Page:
Senior with a Sex Addiction? What You Should Know
It’s not so shocking to realize that there are women approaching or in their senior years who struggle with sex addiction. Take the true–life drama of former Real Housewives of New Jersey reality TV star, Danielle Staub, as just one well known example.
In 2011, she was outed as having a sex addiction so obsessive in her life that she was working as a stripper in a gentlemen’s club not out of financial need but to satisfy her addiction.
She publicly sought treatment for her addiction and the associated psychological problems that were rooted in her own childhood sexual abuse.
“I had love addiction and low self-esteem, and I needed help!” Staub, 59, says when speaking about the photos of her dancing nude at Scores in New York that appeared on the Internet.
“My low self-esteem derived from childhood sexual abuse has messed with my mind and self-worth, and over the years I thought about getting help but pushed it deep into the depths of denial,” she told People magazine.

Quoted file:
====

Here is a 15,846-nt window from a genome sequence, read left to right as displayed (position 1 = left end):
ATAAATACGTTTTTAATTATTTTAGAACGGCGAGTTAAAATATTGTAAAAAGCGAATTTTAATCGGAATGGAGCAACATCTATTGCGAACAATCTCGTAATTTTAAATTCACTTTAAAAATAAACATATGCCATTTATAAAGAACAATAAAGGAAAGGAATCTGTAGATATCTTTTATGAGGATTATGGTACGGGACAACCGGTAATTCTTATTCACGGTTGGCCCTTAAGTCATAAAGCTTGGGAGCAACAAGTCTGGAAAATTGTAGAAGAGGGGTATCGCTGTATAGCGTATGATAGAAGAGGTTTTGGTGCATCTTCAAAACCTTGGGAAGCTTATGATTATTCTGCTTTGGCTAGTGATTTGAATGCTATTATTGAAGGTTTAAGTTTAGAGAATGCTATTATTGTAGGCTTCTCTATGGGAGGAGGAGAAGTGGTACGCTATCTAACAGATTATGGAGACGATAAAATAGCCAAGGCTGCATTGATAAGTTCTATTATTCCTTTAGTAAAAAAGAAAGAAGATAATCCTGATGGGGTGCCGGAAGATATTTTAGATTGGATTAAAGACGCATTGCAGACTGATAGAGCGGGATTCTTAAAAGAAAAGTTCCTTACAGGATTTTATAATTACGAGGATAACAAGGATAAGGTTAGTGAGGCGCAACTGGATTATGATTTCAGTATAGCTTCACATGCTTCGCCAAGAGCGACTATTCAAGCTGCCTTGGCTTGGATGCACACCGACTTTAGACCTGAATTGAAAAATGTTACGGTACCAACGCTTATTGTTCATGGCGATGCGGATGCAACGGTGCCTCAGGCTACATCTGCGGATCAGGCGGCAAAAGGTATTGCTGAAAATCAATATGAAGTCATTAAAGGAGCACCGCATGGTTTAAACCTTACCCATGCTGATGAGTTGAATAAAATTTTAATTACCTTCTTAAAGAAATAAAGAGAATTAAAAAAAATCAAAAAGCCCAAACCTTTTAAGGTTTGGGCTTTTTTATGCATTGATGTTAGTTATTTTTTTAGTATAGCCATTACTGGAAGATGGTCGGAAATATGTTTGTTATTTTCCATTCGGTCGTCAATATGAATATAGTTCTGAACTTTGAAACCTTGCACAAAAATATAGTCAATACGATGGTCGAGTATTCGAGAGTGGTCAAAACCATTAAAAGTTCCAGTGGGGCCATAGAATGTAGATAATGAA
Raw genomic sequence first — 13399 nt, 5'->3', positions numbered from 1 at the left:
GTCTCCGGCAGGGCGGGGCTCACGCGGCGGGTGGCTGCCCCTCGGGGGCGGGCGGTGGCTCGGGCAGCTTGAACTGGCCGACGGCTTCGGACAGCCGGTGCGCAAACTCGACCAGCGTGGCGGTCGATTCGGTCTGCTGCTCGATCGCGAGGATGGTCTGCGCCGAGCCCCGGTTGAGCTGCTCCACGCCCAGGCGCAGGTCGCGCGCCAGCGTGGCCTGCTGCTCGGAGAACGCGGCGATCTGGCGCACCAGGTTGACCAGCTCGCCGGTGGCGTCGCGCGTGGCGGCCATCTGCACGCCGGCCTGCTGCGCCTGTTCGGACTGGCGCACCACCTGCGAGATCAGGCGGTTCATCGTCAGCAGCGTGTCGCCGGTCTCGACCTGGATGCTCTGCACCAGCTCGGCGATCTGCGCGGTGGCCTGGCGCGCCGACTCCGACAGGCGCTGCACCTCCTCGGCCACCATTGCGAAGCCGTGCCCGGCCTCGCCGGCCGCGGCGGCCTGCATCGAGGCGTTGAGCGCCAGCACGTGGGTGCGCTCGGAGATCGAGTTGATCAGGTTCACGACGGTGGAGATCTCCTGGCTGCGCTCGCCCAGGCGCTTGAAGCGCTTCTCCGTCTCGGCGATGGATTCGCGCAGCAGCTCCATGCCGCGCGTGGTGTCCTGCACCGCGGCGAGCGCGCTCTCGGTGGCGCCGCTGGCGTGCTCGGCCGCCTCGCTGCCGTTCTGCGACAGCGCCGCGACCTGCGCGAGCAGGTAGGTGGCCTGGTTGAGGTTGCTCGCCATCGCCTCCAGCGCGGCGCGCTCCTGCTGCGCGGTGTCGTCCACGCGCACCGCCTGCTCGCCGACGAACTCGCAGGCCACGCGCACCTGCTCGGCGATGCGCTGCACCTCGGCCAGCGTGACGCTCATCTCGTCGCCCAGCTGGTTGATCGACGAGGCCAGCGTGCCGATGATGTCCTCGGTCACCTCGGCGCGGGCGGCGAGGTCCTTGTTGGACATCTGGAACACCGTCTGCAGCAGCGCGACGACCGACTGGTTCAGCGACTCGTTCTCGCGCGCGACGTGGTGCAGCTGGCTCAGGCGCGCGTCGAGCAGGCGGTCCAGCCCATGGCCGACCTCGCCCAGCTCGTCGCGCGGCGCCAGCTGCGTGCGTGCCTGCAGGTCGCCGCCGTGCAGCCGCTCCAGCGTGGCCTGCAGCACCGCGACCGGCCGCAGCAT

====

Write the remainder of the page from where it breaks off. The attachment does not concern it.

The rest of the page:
Now almost 60, Staub still struggles with love and sex addiction reflected in the fact that she had been engaged more than 21 times.
But is her sex addiction surprising because people thought her addiction issues were behind her? Or is it because she, like many American women, is still sexually active at an older age?
Trading One Addiction for Another
For older women in recovery from substance abuse, possible relapse in always lurking in the shadows. It’s entirely possible, especially after years of sober living without substances, to take up a new or secret addictive behavior.
The substitute addiction may be sex or things like gambling, shopping, smoking cigarettes, and the internet. Shopping addiction, for example, may seem harmless. However, your life can be destroyed when you’re on a fixed income in retirement and draining your bank account. Likewise, sex addiction can drain your emotional, financial, and physical health.
Why are senior women so prone to sex addiction? A cause for everyone, at any age, is loneliness. Both the feeling of and actually being alone increases as we age and lose friends and connections we once had.
In a 2011 scientific study in Sweden, widowhood, depression, mobility problems and mobility reduction were all predictors of loneliness for older women.
Yes, Grandma Is Having Sex